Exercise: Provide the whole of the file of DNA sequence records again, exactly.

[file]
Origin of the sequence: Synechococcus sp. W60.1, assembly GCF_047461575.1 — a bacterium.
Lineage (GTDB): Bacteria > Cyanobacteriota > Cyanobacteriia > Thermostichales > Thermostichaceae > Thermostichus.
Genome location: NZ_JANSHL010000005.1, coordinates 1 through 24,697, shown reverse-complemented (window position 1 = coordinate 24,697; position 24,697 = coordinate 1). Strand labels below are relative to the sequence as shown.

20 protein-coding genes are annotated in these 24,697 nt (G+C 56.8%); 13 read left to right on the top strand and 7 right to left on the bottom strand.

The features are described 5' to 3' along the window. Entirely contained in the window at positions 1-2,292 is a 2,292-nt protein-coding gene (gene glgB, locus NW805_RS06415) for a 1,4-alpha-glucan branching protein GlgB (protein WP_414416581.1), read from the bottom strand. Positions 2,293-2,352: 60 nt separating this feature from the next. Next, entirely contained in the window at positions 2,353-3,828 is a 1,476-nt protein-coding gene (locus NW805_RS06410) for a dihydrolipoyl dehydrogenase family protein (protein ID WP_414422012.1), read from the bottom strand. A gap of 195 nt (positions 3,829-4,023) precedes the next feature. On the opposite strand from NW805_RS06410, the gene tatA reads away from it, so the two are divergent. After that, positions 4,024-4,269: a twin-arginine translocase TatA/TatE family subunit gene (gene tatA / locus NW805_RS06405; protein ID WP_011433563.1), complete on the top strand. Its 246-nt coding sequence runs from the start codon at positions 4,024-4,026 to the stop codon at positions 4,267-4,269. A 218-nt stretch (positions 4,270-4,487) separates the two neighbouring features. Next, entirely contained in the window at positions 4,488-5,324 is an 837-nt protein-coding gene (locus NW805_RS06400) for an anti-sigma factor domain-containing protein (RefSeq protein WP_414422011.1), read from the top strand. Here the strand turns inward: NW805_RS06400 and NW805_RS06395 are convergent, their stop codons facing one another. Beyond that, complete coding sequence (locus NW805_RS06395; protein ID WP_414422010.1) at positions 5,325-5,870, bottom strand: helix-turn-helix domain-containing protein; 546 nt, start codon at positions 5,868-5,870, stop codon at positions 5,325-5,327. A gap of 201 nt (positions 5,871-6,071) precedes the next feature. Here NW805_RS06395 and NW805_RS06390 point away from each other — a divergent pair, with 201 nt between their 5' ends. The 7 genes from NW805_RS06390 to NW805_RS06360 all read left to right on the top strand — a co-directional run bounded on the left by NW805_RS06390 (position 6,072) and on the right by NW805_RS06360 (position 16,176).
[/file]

Origin of the sequence: Synechococcus sp. W60.1, assembly GCF_047461575.1 — a bacterium.
Lineage (GTDB): Bacteria > Cyanobacteriota > Cyanobacteriia > Thermostichales > Thermostichaceae > Thermostichus.
Genome location: NZ_JANSHL010000005.1, coordinates 1 through 24,697, shown reverse-complemented (window position 1 = coordinate 24,697; position 24,697 = coordinate 1). Strand labels below are relative to the sequence as shown.

20 protein-coding genes are annotated in these 24,697 nt (G+C 56.8%); 13 read left to right on the top strand and 7 right to left on the bottom strand.

The features are described 5' to 3' along the window. Entirely contained in the window at positions 1-2,292 is a 2,292-nt protein-coding gene (gene glgB, locus NW805_RS06415) for a 1,4-alpha-glucan branching protein GlgB (protein WP_414416581.1), read from the bottom strand. Positions 2,293-2,352: 60 nt separating this feature from the next. Next, entirely contained in the window at positions 2,353-3,828 is a 1,476-nt protein-coding gene (locus NW805_RS06410) for a dihydrolipoyl dehydrogenase family protein (protein ID WP_414422012.1), read from the bottom strand. A gap of 195 nt (positions 3,829-4,023) precedes the next feature. On the opposite strand from NW805_RS06410, the gene tatA reads away from it, so the two are divergent. After that, positions 4,024-4,269: a twin-arginine translocase TatA/TatE family subunit gene (gene tatA / locus NW805_RS06405; protein ID WP_011433563.1), complete on the top strand. Its 246-nt coding sequence runs from the start codon at positions 4,024-4,026 to the stop codon at positions 4,267-4,269. A 218-nt stretch (positions 4,270-4,487) separates the two neighbouring features. Next, entirely contained in the window at positions 4,488-5,324 is an 837-nt protein-coding gene (locus NW805_RS06400) for an anti-sigma factor domain-containing protein (RefSeq protein WP_414422011.1), read from the top strand. Here the strand turns inward: NW805_RS06400 and NW805_RS06395 are convergent, their stop codons facing one another. Beyond that, complete coding sequence (locus NW805_RS06395; protein ID WP_414422010.1) at positions 5,325-5,870, bottom strand: helix-turn-helix domain-containing protein; 546 nt, start codon at positions 5,868-5,870, stop codon at positions 5,325-5,327. A gap of 201 nt (positions 5,871-6,071) precedes the next feature. Here NW805_RS06395 and NW805_RS06390 point away from each other — a divergent pair, with 201 nt between their 5' ends. The 7 genes from NW805_RS06390 to NW805_RS06360 all read left to right on the top strand — a co-directional run bounded on the left by NW805_RS06390 (position 6,072) and on the right by NW805_RS06360 (position 16,176).